One of the ideas Shelton offered as a way to quickly get players working together and communicating on the court is to put them in scramble mode. Basically, that means stressing them in a game-play environment with unpredictable situations and a high tempo. The Scramble Game is an example of this. Think of it as the volleyball equivalent of throwing someone in to the deep end of the swimming pool. The rapid pace leaves no time for thinking, which tends to break down barriers. Will there be mistakes? Of course. But as the action goes on the players will start to sort things out with each other through communication and understanding.

The other thing Shelton brought up was the use of the “dimmer switch” idea with respect to intensity. This is something from Steve Shenbaum’s presentation at the clinic. It goes something like this.

Usually, with a new group of players together on the court, the intensity level and communication are pretty low. On a 0-10 scale it might be something like a 2-3. The players are quiet and look at each other to figure out who’s going to play the ball.

Shelton ran a mixed group of collegiate players through a drill in his session.That’s about where they were at. After a bit he stopped them. He talked about them being at that 2-3 level, getting them to buy into the idea. He then asked them to try to move that up to a 6. The players immediately increased their intensity and communication. After a bit longer Shelton then asked them to jack it up to a 9. That’s higher than you’d expect to see during training (at least for any sustained period), but it served to show them where they could really take things.

The important aspect to this dimmer switch or intensity scale idea is that Shelton didn’t actually tell the players what to do. He didn’t say “Talk” or “Call the ball” or anything like that. He simply identified the current level and indicated where he wanted it to be. That allowed each player individually to figure out what they needed to do to get their own intensity level to the proper point. This is key because players vary considerably. The dimmer idea allows them to get the the right intensity level in a way that is comfortable for them.

So next time you find yourself with a new bunch of players to start to integrate into a team, think scramble and dimmer switch. You might find both ideas quite useful.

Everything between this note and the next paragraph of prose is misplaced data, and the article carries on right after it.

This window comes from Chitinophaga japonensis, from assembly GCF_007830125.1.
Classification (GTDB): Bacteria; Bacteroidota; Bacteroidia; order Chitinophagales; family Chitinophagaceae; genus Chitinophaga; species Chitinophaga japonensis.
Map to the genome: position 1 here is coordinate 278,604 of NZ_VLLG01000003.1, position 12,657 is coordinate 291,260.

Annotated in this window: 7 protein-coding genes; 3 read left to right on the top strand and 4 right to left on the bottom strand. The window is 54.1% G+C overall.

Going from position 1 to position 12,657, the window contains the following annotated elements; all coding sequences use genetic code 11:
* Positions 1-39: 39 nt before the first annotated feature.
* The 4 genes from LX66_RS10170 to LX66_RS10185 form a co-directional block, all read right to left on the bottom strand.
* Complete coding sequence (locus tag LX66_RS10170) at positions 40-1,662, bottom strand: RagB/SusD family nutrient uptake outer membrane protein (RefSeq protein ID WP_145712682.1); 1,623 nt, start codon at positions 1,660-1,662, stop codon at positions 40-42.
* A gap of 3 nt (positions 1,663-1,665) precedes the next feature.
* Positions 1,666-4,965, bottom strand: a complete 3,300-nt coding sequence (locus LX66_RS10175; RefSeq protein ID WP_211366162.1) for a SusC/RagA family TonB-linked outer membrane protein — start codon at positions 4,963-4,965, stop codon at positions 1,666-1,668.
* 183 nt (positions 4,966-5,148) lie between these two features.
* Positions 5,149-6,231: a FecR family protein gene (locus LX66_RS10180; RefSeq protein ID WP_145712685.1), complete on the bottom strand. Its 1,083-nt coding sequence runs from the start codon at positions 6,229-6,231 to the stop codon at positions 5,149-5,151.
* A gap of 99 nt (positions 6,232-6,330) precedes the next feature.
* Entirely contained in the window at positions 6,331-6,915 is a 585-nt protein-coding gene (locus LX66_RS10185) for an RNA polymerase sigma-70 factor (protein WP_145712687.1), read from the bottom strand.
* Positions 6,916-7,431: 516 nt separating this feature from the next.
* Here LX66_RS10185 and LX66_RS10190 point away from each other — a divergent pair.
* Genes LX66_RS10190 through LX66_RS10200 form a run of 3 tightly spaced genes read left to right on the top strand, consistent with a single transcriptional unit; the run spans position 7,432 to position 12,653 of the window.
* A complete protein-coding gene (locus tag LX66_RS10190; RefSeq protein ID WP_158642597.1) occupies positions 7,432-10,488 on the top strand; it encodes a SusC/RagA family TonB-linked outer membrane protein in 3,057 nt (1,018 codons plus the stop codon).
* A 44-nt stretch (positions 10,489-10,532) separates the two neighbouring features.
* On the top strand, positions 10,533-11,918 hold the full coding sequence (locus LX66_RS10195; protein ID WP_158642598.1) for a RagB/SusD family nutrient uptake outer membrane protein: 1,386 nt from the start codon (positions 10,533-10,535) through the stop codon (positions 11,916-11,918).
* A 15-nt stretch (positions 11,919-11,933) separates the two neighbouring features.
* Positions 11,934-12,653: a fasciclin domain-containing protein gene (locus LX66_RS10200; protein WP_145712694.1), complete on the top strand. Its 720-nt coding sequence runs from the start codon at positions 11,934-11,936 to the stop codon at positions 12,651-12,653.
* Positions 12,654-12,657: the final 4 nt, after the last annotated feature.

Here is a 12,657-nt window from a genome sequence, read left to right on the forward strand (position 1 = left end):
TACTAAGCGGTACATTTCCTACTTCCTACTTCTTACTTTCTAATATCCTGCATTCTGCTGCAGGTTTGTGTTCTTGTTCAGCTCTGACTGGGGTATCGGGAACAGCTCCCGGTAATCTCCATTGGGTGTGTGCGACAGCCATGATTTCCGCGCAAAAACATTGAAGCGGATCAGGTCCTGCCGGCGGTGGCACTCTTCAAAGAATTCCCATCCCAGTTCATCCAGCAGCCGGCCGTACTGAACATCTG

Got any favorite team integration ideas of your own? Leave a comment below to share them.

Recognizing players for good training

Player recognition for their performance in matches tends not to be something which needs all that much coaching focus. Those who do well in competition tend to get plenty of praise for it from all different corners. Though sometimes we do need to point out good play which is not so obvious to those outside the team.

Training is a different story. Some rare circumstances aside, practice is only attended by the team, so there is no external source of recognition. That means it has to come from within the group. If there’s a good team dynamic, players will tend to provide on-the-spot recognition for each other during the session. That covers one aspect of it. You, as coach, are responsible for the rest.

Importantly, a big part of “the rest” is setting and maintaining expectations. You want praise and recognition parceled out when it’s deserved and it’s the result of doing things the right way. Training is when that right way is being established and developed. That makes it a key time for recognition, and for warranted constructive criticism (handled in the right way, of course).

The question is how to dole out that recognition.

The Exeter women’s team I coached had I think a quite good way to recognize players for a good practice. At the end of each session I brought them together to talk about how things went. That’s when I reinforced what we were working on, go over any administrative details, etc. We would then do the team cheer to conclude. Then I selected a player who stood out in my mind as doing well that training to lead the cheer.